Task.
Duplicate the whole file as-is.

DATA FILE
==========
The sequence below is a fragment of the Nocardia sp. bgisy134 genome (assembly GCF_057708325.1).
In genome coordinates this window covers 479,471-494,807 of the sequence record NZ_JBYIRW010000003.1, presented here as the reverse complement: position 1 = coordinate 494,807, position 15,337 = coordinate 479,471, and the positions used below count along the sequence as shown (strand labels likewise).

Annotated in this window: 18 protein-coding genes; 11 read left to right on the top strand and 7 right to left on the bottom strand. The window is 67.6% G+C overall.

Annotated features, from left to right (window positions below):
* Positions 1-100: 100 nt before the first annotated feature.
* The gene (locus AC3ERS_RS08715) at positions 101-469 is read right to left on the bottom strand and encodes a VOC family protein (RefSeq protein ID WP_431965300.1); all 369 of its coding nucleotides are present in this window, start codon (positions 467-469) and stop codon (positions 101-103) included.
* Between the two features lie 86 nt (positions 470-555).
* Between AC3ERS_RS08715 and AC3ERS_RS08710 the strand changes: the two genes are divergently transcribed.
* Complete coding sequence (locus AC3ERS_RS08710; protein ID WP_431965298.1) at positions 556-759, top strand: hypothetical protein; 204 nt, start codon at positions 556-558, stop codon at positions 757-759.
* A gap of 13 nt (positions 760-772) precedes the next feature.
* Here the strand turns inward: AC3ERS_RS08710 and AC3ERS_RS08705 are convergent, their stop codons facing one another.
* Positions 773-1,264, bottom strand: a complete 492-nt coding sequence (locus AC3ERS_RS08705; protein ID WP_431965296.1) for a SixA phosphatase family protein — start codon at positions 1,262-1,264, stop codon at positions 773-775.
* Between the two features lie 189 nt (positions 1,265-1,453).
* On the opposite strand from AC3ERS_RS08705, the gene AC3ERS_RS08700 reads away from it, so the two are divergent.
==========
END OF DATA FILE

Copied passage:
The sequence below is a fragment of the Nocardia sp. bgisy134 genome (assembly GCF_057708325.1).
In genome coordinates this window covers 479,471-494,807 of the sequence record NZ_JBYIRW010000003.1, presented here as the reverse complement: position 1 = coordinate 494,807, position 15,337 = coordinate 479,471, and the positions used below count along the sequence as shown (strand labels likewise).

Annotated in this window: 18 protein-coding genes; 11 read left to right on the top strand and 7 right to left on the bottom strand. The window is 67.6% G+C overall.

Annotated features, from left to right (window positions below):
* Positions 1-100: 100 nt before the first annotated feature.
* The gene (locus AC3ERS_RS08715) at positions 101-469 is read right to left on the bottom strand and encodes a VOC family protein (RefSeq protein ID WP_431965300.1); all 369 of its coding nucleotides are present in this window, start codon (positions 467-469) and stop codon (positions 101-103) included.
* Between the two features lie 86 nt (positions 470-555).
* Between AC3ERS_RS08715 and AC3ERS_RS08710 the strand changes: the two genes are divergently transcribed.
* Complete coding sequence (locus AC3ERS_RS08710; protein ID WP_431965298.1) at positions 556-759, top strand: hypothetical protein; 204 nt, start codon at positions 556-558, stop codon at positions 757-759.
* A gap of 13 nt (positions 760-772) precedes the next feature.
* Here the strand turns inward: AC3ERS_RS08710 and AC3ERS_RS08705 are convergent, their stop codons facing one another.
* Positions 773-1,264, bottom strand: a complete 492-nt coding sequence (locus AC3ERS_RS08705; protein ID WP_431965296.1) for a SixA phosphatase family protein — start codon at positions 1,262-1,264, stop codon at positions 773-775.
* Between the two features lie 189 nt (positions 1,265-1,453).
* On the opposite strand from AC3ERS_RS08705, the gene AC3ERS_RS08700 reads away from it, so the two are divergent.